Posts Tagged Talmud
In our last post titled 17. Passover – Pentecost Clarity I we addressed the four approaches for keeping Pentecost. Of these four systems the oldest is the Aristocratic, which counted the 50 days from the day after the weekly Sabbath following Passover, Sunday to Sunday.
Its antiquity is demonstrated by the fact that both the ancient conservative Samaritan and Sadducean (Boethusian) priesthoods practiced the identical Pentecost system—this despite their loathing for each other.
This common approach among competing branches of the Zadokite priests reflects a common history, indicating that this system was used by the Zadokite priests prior to the fourth century B.C.E. (the time when the Samaritan schism took place).1
These Aristocratic priests were “heirs to the old Zadokite tradition in Jerusalem.”2 This Aristocratic system was later followed by the early Christian assemblies,3 demonstrating their belief in its antiquity as well.
As found with the celebration of Passover, there existed a great debate among the various Jewish factions, beginning in about the second century B.C.E., with regard to just how and when one was to count to the Khag of Shabuath (Weeks), also called Pentecost.
This debate was sparked by the fact that there is no direct statement found in Scriptures telling us exactly on which date one is to keep the Festival of Weeks.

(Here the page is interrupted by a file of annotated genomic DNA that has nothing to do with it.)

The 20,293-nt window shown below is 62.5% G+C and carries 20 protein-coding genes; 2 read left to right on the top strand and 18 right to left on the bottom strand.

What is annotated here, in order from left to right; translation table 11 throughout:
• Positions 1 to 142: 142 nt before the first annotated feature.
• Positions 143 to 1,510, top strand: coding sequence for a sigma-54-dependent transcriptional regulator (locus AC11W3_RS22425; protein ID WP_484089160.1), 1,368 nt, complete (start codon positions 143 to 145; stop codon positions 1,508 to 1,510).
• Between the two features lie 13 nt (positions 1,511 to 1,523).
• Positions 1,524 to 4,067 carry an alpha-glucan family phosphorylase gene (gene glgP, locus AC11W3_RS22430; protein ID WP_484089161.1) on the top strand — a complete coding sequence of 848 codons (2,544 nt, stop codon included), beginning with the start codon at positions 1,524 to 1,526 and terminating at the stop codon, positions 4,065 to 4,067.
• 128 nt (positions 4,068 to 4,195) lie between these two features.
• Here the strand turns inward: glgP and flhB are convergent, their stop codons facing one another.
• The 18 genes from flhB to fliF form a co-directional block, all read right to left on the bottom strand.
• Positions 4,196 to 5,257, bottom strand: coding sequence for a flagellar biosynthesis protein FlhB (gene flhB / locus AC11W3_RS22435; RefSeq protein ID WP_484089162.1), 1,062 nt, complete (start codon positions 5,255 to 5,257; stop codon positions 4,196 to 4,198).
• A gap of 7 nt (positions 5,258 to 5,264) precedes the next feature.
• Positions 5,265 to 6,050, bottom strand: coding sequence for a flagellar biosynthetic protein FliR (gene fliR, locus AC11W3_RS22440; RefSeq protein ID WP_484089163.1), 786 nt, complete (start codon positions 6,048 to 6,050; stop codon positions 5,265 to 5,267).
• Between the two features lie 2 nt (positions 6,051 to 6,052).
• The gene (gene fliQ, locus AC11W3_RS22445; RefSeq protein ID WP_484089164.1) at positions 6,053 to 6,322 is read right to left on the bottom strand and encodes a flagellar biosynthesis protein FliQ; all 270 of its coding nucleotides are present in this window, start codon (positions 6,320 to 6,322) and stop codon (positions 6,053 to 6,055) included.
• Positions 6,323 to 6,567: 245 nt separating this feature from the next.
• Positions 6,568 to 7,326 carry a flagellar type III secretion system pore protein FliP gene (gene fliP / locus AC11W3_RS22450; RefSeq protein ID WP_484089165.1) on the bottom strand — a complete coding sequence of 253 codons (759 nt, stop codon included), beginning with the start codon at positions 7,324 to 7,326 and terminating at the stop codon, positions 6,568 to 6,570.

In our first installment titled 10. Passover – Sadducees & Pharisees I, we discussed the religious philosophy of the Sadducees. With our second installment we will proceed to address the viewpoint of the Pharisees and their power struggle with the Sadducees.
It is within the framework of the evolving political and religious conflict between the Sadducees and Pharisees that we can understand just how and why the Pharisees ultimately became victorious in the officially recognized practice of Passover and Unleavened Bread which we have labeled “Hasidic System B.”
The “Hasidic System B” Passover and Unleavened Bread method originated among the early Hasidim but became dominant as a religious practice because of the political power of their spiritual descendants, the Pharisees.1
From Pharisaism derived what is now called Orthodox Judaism.2 Their conflict with the Sadducees was in force from the time of the Hasmonaean revolt.
Was there actually any scriptural basis for the extreme hatred of Yahushua by these religious leaders resulting in their wanting Yahushua dead?
To those religious leaders who were eventually responsible for Yahushua’s conviction and death sentence, the messiah had this to say:
You are of your father the devil, and your will is to do your father’s desires. He was a murderer from the beginning, and has nothing to do with the truth, because there is no truth in him. When he lies, he speaks according to his own nature, for he is a liar and the father of lies. (John 8:44)
Are there any facts to indicate that Yahushua did in fact commit the scriptural crime of “blasphemy” thereby justifying his execution?
If you’re interesting in finding the answers you might want to continue reading as we proceed with our investigation.